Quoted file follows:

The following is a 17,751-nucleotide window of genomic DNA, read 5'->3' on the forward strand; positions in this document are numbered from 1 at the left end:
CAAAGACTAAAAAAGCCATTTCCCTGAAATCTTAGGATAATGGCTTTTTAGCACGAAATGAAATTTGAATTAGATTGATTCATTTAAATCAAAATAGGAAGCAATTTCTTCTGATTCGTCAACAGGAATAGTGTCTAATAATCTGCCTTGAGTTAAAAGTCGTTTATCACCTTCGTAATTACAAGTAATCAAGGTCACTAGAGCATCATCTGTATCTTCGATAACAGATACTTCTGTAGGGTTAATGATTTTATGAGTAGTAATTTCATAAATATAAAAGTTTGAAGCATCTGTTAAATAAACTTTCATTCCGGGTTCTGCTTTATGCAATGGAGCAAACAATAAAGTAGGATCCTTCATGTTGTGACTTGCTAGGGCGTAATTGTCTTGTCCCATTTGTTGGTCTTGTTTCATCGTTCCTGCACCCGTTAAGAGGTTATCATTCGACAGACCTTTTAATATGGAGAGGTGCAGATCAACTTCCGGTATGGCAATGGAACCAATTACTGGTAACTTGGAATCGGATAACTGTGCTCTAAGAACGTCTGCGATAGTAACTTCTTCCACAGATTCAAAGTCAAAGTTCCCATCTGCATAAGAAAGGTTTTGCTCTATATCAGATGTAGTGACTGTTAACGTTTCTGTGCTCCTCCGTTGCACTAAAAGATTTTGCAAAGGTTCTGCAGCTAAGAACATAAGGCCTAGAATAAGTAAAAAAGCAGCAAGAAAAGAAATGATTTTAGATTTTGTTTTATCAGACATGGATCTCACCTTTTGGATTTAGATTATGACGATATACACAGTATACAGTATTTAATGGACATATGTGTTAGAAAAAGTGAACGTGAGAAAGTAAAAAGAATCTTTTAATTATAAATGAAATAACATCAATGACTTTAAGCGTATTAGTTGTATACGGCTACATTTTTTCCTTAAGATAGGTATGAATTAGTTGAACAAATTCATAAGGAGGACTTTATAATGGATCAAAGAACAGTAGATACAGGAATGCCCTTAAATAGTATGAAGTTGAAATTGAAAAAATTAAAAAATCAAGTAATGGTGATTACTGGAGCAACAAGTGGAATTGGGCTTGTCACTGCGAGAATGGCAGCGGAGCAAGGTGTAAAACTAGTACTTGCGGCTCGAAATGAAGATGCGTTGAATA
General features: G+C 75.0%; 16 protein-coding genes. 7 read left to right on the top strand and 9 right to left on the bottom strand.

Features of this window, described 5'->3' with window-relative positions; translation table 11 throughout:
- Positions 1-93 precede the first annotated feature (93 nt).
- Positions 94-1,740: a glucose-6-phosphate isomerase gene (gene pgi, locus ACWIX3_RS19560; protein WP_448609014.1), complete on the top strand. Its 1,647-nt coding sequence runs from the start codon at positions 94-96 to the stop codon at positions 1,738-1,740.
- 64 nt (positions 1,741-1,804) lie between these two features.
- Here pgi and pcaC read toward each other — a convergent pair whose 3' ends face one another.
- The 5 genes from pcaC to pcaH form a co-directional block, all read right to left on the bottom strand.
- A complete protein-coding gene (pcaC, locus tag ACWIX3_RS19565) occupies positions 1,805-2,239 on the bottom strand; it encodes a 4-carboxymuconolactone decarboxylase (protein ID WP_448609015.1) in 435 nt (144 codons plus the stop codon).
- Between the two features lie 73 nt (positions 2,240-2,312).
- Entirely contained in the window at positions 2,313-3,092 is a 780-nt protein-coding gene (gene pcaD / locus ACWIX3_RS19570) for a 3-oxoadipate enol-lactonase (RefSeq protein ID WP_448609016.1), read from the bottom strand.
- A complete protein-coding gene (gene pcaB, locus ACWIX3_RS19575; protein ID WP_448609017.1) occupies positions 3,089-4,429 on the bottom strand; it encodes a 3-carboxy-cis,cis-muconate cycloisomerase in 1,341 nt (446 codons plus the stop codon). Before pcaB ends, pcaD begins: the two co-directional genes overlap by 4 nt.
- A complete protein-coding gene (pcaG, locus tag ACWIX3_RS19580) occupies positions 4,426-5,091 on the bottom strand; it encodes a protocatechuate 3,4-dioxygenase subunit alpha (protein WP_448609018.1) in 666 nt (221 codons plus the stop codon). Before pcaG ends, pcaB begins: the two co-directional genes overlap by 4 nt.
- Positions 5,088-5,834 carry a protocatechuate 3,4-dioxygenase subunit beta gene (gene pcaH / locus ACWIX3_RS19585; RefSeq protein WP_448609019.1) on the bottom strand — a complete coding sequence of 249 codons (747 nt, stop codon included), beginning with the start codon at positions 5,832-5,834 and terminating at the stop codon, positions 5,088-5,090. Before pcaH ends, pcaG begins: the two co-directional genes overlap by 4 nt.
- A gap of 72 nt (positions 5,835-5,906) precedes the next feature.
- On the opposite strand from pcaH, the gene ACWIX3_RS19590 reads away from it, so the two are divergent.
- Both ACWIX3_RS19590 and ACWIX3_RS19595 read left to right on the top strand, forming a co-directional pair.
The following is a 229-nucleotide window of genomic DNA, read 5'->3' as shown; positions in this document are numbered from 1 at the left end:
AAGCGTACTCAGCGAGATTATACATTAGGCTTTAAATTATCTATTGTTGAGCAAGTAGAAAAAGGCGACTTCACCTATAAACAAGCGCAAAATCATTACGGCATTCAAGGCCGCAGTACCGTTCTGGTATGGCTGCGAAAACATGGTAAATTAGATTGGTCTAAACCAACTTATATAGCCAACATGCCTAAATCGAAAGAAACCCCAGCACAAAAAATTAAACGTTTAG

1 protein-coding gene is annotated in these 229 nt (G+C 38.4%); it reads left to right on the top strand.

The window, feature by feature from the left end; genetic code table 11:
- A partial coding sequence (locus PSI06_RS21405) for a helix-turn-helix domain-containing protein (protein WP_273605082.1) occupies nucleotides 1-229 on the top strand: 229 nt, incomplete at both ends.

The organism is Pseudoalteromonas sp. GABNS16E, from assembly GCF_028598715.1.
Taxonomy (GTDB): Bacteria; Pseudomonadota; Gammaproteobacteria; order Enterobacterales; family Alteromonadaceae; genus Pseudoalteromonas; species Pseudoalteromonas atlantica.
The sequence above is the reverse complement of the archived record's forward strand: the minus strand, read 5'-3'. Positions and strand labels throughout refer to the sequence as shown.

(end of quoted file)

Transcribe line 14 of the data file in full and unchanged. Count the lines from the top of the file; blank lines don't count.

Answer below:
- A complete protein-coding gene (pcaG, locus tag ACWIX3_RS19580) occupies positions 4,426-5,091 on the bottom strand; it encodes a protocatechuate 3,4-dioxygenase subunit alpha (protein WP_448609018.1) in 666 nt (221 codons plus the stop codon). Before pcaG ends, pcaB begins: the two co-directional genes overlap by 4 nt.